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Planting Strawberries & Asparagus crowns…

STRAWBERRIES

I planted out several Tristar Strawberries last year and they provided ample grazing throughout the season.  I am looking forward to what they will offer this year!

TriStar Strawberry – Everbearing – Tristar is a day-neutral strawberry variety that is excellent for both fresh eating and freezing.  The berries are firm, red, very sweet, and solid with no hollow cores.  They are conical in shape but only medium-sized.  A big advantage is their production pattern.  They begin producing with a bang early, will produce all summer long as long as conditions are tolerable, and will increase production again in the late summer to fall as they produce maximally at that time.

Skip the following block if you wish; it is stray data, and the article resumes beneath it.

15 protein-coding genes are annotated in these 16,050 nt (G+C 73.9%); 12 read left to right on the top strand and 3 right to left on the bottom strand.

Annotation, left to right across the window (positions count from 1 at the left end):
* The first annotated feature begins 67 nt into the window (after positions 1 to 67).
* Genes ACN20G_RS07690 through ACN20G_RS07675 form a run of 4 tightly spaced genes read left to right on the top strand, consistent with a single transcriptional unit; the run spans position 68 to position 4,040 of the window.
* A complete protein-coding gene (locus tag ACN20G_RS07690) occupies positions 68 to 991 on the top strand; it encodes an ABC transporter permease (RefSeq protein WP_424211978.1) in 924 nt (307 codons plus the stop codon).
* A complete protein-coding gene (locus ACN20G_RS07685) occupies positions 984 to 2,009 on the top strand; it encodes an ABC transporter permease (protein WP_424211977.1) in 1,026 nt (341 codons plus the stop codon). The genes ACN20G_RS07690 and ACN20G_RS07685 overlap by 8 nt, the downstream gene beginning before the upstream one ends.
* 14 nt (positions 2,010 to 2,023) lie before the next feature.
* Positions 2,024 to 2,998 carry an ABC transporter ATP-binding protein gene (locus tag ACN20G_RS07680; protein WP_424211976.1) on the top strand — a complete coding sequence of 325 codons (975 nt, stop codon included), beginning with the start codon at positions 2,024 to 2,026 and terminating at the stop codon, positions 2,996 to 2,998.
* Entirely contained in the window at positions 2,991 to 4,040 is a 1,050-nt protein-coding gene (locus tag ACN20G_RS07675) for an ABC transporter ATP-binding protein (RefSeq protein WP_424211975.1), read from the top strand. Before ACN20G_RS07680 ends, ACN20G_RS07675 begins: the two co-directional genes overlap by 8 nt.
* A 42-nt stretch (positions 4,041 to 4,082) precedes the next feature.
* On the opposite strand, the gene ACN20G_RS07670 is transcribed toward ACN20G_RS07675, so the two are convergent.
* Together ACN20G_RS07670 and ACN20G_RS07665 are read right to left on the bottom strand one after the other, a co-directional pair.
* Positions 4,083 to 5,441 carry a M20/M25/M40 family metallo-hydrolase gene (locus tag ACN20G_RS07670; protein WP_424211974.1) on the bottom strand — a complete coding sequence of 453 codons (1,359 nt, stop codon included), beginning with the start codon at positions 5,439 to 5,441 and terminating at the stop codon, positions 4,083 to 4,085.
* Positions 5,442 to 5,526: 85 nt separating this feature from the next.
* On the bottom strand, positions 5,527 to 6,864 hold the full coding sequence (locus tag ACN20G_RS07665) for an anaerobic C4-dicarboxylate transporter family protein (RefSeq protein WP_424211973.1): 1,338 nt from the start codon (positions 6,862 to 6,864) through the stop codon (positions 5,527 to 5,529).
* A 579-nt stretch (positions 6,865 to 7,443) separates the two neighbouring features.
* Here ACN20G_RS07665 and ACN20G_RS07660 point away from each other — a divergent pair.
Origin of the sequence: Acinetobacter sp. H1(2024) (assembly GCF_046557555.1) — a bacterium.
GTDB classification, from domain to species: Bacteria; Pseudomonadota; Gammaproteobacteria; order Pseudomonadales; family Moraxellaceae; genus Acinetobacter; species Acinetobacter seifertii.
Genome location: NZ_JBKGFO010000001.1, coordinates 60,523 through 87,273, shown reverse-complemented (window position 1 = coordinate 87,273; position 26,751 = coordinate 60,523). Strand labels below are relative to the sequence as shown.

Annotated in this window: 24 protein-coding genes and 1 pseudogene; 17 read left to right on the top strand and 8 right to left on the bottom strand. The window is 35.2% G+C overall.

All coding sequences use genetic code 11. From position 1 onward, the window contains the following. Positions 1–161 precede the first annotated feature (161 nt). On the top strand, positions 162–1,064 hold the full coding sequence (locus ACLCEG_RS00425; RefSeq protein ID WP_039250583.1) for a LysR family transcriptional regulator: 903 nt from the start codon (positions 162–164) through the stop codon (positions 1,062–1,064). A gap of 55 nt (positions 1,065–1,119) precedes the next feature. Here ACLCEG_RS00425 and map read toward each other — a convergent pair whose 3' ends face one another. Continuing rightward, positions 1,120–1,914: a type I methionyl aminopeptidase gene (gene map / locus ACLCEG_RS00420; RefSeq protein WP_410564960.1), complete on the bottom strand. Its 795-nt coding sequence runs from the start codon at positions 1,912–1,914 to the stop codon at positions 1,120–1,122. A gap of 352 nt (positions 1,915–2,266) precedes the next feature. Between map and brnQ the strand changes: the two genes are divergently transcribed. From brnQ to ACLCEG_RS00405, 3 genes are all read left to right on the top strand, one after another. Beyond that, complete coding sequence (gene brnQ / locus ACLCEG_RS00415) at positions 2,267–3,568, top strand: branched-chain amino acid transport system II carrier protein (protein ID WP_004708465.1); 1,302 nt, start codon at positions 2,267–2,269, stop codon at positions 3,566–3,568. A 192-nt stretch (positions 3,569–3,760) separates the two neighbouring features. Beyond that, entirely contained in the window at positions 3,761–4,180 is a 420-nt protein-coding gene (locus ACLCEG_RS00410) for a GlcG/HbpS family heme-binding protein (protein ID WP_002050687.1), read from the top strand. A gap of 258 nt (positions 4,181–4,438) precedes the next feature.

Plant the Strawberry Plants

planting strawberries 292x300 How to Grow Strawberries in 10 Easy Steps

Whether you buy them at the store or order them online, as soon as you get the strawberry plants to your garden, get them in the ground as quickly as possible.  Strawberry plants have a thick section of tissue called the “crown” between the stems and roots.  Your plants should be planted so that the crown is even with the soil.  Plant them too high, and the roots dry out.  Plant them too low or completely bury the crown under the soil, and your plants will be much more likely to suffer injury or disease.

The time of year is a consideration in planting strawberries – most gardeners plant strawberries when the weather is warming up in the spring.